skip to main content

Search for: All records

Creators/Authors contains: "Wang, Dingbao"

Note: When clicking on a Digital Object Identifier (DOI) number, you will be taken to an external site maintained by the publisher. Some full text articles may not yet be available without a charge during the embargo (administrative interval).
What is a DOI Number?

Some links on this page may take you to non-federal websites. Their policies may differ from this site.

  1. Free, publicly-accessible full text available May 27, 2023
  2. Abstract. Prediction of mean annual runoff is of great interest but still poses achallenge in ungauged basins. The present work diagnoses the prediction inmean annual runoff affected by the uncertainty in estimated distribution ofsoil water storage capacity. Based on a distribution function, a waterbalance model for estimating mean annual runoff is developed, in which theeffects of climate variability and the distribution of soil water storagecapacity are explicitly represented. As such, the two parameters in themodel have explicit physical meanings, and relationships between theparameters and controlling factors on mean annual runoff are established.The estimated parameters from the existing data of watershed characteristicsare applied to 35 watersheds. The results showed that the model couldcapture 88.2 % of the actual mean annual runoff on average across thestudy watersheds, indicating that the proposed new water balance model ispromising for estimating mean annual runoff in ungauged watersheds. Theunderestimation of mean annual runoff is mainly caused by theunderestimation of the area percentage of low soil water storage capacitydue to neglecting the effect of land surface and bedrock topography. Higherspatial variability of soil water storage capacity estimated through theheight above the nearest drainage (HAND) and topographic wetness index (TWI)indicated that topography plays a crucial role in determining themore »actualsoil water storage capacity. The performance of mean annual runoffprediction in ungauged basins can be improved by employing better estimationof soil water storage capacity including the effects of soil, topography,and bedrock. It leads to better diagnosis of the data requirement forpredicting mean annual runoff in ungauged basins based on a newly developedprocess-based model finally.« less
  3. Abstract. Following the Budyko framework, the soil wetting ratio (the ratio betweensoil wetting and precipitation) as a function of the soil storage index (theratio between soil wetting capacity and precipitation) is derived from theSoil Conservation Service Curve Number (SCS-CN) method and the variableinfiltration capacity (VIC) type of model. For the SCS-CN method, the soilwetting ratio approaches 1 when the soil storage index approaches ,due to the limitation of the SCS-CN method in which the initial soil moisturecondition is not explicitly represented. However, for the VIC type of model,the soil wetting ratio equals the soil storage index when the soil storageindex is lower than a certain value, due to the finite upper bound of thegeneralized Pareto distribution function of storage capacity. In this paper,a new distribution function, supported on a semi-infinite interval x[0,), is proposed for describing the spatial distribution of storagecapacity. From this new distribution function, an equation is derived for therelationship between the soil wetting ratio and the storage index. In thederived equation, the soil wetting ratio approaches 0 as the storage indexapproaches 0; when the storage index tendsmore »to infinity, the soil wettingratio approaches a certain value (≤1) depending on the initial storage.Moreover, the derived equation leads to the exact SCS-CN method when initialwater storage is 0. Therefore, the new distribution function for soil waterstorage capacity explains the SCS-CN method as a saturation excess runoffmodel and unifies the surface runoff modeling of the SCS-CN method and theVIC type of model.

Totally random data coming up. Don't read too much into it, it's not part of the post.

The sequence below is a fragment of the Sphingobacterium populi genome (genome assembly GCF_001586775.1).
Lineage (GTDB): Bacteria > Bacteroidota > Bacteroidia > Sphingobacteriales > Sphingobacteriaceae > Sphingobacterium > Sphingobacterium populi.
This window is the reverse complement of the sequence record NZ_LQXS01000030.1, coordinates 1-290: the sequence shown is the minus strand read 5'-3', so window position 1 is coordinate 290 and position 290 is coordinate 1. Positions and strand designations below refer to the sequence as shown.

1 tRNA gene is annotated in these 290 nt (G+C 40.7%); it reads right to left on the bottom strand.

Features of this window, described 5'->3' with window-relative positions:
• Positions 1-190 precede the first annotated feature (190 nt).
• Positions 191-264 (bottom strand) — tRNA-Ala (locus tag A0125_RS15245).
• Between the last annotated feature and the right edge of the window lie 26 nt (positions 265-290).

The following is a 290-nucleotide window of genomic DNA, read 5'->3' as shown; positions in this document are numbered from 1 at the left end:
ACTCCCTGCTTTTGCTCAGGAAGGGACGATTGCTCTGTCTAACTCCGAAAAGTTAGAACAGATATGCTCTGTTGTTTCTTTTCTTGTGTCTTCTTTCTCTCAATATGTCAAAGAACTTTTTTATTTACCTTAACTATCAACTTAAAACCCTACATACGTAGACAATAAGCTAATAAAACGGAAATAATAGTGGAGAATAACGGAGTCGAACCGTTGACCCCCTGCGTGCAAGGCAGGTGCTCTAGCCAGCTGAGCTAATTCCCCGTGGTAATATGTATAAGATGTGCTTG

« less
  4. Abstract

    Groundwater aquifers are an essential source of drinking water, and must be protected against contamination. Phosphogypsum stacks originating from the processing of phosphate rock contain small amounts of radionuclides, such as226Ra. In September 2016, a sinkhole located beneath a phosphogypsum stack collapsed under central Florida’s carbonate karst terrain, where the aquifer is mostly confined, raising concern over water quality in the regions nearby. Monitoring and modeling the transport of the contaminated plume is vital to ensure drinking water criteria are met and to improve decision making regarding treatment. To achieve this, a geochemical modeling using PHREEQC software was employed to investigate the trajectory of the plume based on hydraulic and hydrologic conditions. Adsorption was simulated as a removal mechanism that could further reduce the intensity of the plume. The aquifer’s response to the release of contaminated water from the collapsed stack was quantified by simulating a number of scenarios, including variable radionuclide leakage quantities. Results suggest that it may take between 11–17 years and between 5.2 to 8.3 km from the sinkhole leak to reduce radionuclide concentrations to previous levels. Coupling the adsorption effect by minerals in Floridan aquifer (e.g. ferrihydrite, carbonate) can reduce radionuclide migration time to 9–16more »years and distances between 4.3 to 7.8 km from the sinkhole leak. It can also reduce the distance needed to lower radionuclide concentrations, though not significantly. Additionally, due to the complexities of soil chemistry, the importance of groundwater remediation is emphasized.

    « less